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How Ryan Seacrest’s First (Unofficial) Broadcasting Job Led Him to a Big New Education Initiative

September 11, 2015  |  Media Week  |  No Comments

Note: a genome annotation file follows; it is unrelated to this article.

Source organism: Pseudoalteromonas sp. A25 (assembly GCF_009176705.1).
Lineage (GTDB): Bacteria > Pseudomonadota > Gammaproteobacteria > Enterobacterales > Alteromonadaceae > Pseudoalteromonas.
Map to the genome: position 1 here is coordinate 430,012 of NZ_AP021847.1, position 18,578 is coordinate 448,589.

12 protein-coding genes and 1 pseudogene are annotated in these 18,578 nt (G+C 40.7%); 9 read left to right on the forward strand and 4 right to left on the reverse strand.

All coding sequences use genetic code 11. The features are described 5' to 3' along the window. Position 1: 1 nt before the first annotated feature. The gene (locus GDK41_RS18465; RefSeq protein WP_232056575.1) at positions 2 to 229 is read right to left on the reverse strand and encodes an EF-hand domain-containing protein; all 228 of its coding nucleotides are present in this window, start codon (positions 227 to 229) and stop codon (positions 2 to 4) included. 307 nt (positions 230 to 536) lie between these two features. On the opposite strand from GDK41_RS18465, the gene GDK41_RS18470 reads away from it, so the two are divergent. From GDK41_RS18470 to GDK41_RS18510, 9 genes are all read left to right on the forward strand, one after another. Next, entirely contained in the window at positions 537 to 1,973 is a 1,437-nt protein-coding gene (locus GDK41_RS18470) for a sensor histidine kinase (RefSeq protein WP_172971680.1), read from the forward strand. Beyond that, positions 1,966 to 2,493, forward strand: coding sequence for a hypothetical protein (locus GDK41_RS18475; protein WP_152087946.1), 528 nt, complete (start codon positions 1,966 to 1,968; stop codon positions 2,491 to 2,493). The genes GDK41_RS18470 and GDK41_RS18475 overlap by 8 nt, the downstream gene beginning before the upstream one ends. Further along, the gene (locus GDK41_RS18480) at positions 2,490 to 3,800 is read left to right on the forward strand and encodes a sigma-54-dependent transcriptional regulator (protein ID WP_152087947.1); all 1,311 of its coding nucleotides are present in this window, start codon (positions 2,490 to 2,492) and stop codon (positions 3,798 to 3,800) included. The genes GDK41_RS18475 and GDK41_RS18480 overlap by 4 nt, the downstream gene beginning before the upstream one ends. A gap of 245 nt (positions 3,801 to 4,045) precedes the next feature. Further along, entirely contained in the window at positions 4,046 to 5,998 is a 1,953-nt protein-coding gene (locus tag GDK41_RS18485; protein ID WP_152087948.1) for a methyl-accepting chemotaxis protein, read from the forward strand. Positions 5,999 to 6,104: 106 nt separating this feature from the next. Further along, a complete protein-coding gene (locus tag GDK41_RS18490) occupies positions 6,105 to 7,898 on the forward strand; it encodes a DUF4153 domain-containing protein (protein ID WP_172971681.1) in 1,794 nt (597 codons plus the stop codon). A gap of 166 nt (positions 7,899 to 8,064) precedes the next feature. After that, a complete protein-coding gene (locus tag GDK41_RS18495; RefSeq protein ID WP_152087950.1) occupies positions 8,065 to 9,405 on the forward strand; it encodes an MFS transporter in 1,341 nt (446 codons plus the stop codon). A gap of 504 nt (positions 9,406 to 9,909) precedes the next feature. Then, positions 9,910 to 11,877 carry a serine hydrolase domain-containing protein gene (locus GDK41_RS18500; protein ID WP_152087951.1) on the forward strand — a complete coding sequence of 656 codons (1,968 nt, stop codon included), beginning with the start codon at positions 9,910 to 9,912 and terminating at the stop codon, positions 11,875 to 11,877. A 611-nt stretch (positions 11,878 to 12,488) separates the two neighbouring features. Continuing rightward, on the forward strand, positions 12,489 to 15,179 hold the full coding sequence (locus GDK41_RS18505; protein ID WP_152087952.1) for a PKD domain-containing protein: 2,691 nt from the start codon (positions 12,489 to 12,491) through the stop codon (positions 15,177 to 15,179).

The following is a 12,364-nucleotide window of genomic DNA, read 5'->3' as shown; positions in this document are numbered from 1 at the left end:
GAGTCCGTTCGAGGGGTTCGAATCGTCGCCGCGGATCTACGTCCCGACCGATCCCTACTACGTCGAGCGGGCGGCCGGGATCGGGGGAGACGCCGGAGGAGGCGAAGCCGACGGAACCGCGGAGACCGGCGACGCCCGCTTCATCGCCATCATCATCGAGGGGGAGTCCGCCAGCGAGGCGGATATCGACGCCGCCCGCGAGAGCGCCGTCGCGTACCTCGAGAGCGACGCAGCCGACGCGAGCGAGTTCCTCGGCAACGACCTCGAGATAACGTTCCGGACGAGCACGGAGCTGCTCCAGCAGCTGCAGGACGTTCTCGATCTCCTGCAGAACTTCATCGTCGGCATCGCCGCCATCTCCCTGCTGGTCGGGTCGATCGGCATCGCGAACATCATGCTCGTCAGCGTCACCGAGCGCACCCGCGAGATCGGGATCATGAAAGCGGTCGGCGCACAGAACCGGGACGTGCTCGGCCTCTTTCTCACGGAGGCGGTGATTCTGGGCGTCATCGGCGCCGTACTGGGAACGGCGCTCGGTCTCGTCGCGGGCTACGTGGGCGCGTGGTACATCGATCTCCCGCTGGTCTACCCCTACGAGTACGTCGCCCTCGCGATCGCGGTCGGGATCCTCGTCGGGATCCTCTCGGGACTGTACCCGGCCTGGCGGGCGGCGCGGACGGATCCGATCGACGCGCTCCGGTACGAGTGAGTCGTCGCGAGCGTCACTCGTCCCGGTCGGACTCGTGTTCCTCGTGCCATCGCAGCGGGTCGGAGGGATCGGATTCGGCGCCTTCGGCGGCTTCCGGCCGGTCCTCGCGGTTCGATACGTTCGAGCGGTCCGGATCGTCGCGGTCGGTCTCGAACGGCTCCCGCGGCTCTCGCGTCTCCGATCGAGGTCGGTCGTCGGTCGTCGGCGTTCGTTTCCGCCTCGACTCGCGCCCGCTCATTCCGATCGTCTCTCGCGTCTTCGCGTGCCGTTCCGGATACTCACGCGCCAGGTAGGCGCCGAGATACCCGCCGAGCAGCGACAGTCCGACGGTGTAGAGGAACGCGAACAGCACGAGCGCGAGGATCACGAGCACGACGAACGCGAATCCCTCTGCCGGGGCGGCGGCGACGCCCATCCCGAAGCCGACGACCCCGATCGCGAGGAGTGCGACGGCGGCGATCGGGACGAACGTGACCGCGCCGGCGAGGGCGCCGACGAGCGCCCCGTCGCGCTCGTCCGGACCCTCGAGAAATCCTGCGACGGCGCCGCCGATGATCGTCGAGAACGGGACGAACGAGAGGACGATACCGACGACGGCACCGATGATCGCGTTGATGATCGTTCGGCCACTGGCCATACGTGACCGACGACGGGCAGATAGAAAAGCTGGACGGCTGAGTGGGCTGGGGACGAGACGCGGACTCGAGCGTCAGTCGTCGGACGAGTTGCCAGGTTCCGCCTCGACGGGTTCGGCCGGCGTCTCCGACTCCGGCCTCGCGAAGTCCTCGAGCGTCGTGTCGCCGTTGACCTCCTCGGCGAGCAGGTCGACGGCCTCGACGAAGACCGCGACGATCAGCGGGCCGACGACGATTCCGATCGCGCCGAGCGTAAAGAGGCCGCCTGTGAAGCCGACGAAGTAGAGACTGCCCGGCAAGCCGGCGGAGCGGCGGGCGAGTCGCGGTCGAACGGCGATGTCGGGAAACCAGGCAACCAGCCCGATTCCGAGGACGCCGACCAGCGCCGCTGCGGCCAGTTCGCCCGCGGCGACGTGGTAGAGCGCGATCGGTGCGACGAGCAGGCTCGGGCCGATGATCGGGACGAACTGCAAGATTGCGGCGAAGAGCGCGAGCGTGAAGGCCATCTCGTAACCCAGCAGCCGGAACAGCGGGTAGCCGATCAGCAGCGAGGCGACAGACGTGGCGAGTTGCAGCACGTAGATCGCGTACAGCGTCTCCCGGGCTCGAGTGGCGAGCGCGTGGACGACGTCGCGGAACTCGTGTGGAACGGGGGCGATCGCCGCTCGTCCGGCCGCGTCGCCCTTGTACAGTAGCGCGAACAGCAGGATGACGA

Ryan Seacrest wants to give back to teachers, whom he credits for giving him his first taste of broadcasting. This might not come as much of a surprise, but Seacrest wasn't exactly a quiet kid in school—much to the chagrin of his teachers. "All of my teachers knew me as the kid that talked a lot, and sometimes would forget to raise his hand," Seacrest told Adweek. In a story Seacrest will share Friday night on Think It Up, a one-hour telecast that will air across NBC, Fox, ABC and CBS, the multihyphenate talent will mention how he was convinced to do his school's morning announcements as a way to channel his energy. "In a way, there are three or four teachers that gave me that first broadcasting job, which was to say, 'Please rise for the pledge,' " Seacrest says. "I got really invested in doing a morning show over the PA system at school." The telecast, which kicks off a three-year, $30 million education initiative from the Entertainment Industry Foundation—also known for its Stand Up to Cancer campaign—will feature numerous celebrities including Gwyneth Paltrow, Matthew McConaughey, Scarlett Johansson and Kristen Bell sharing stories of how teachers have influenced them. Seacrest's full-service marketing and PR agency, Civic Entertainment Group, has been a major backer of the campaign; Stuart Ruderfer, CEO of Civic is an executive producer of the Think It Up telecast. Lisa Paulsen, EIF's president and CEO, adds that the group used the Stand Up to Cancer program as a framework for Friday's telecast. "It's the same kind of format from a storytelling perspective," she said